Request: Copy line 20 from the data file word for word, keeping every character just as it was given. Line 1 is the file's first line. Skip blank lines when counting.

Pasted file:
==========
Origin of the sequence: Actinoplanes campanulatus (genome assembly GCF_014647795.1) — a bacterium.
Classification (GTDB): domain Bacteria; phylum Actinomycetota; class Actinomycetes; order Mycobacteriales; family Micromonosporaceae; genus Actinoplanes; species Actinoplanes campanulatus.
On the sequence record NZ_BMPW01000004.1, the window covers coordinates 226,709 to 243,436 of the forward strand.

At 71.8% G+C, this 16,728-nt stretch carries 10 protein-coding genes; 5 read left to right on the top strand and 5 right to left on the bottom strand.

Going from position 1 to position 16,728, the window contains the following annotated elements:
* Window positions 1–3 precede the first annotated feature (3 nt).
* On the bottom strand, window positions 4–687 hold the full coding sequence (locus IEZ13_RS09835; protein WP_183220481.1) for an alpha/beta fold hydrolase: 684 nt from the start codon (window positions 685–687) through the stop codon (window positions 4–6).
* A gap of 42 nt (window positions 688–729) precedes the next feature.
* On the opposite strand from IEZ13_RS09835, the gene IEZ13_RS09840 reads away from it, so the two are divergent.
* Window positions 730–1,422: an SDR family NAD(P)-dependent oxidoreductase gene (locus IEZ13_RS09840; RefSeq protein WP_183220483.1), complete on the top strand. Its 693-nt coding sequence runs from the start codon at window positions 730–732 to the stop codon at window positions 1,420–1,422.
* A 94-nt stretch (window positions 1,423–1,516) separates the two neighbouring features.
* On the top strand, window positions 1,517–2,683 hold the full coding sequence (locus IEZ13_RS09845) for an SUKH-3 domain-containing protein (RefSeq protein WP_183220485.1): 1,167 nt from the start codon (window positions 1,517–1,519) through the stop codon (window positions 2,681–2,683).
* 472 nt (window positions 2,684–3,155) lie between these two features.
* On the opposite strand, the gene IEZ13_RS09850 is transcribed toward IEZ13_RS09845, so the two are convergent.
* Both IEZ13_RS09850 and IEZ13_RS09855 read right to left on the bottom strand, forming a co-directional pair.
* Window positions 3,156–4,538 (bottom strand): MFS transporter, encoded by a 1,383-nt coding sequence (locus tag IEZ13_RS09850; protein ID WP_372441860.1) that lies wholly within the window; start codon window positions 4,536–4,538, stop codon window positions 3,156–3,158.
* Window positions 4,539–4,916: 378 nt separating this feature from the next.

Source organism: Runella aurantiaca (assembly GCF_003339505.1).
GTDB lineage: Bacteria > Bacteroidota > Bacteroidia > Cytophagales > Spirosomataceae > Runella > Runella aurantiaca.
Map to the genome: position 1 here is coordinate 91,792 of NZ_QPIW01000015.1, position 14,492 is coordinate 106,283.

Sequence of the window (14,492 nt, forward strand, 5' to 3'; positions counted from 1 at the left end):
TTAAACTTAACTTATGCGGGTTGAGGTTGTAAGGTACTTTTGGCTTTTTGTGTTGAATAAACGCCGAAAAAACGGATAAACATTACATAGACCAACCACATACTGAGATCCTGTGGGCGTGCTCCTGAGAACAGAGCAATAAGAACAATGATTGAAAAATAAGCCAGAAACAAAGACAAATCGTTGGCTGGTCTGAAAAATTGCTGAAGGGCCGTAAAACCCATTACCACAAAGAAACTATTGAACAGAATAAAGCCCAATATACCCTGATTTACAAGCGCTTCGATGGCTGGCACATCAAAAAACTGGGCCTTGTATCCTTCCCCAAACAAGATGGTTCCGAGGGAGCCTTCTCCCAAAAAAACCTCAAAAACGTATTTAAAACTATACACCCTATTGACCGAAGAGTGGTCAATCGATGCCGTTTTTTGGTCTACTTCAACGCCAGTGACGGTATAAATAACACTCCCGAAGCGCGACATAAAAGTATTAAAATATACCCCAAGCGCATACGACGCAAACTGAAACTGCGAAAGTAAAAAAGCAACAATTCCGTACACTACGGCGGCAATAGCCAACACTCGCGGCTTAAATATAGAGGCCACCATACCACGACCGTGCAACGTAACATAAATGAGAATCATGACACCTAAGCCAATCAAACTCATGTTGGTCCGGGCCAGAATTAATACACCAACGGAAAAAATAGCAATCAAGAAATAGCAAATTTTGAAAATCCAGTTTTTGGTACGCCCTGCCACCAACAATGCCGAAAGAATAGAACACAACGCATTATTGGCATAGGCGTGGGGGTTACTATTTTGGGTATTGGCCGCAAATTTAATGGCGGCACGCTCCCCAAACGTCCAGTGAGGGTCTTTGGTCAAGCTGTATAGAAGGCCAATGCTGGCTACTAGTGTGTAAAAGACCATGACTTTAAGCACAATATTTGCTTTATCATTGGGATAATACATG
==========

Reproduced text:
Map to the genome: position 1 here is coordinate 91,792 of NZ_QPIW01000015.1, position 14,492 is coordinate 106,283.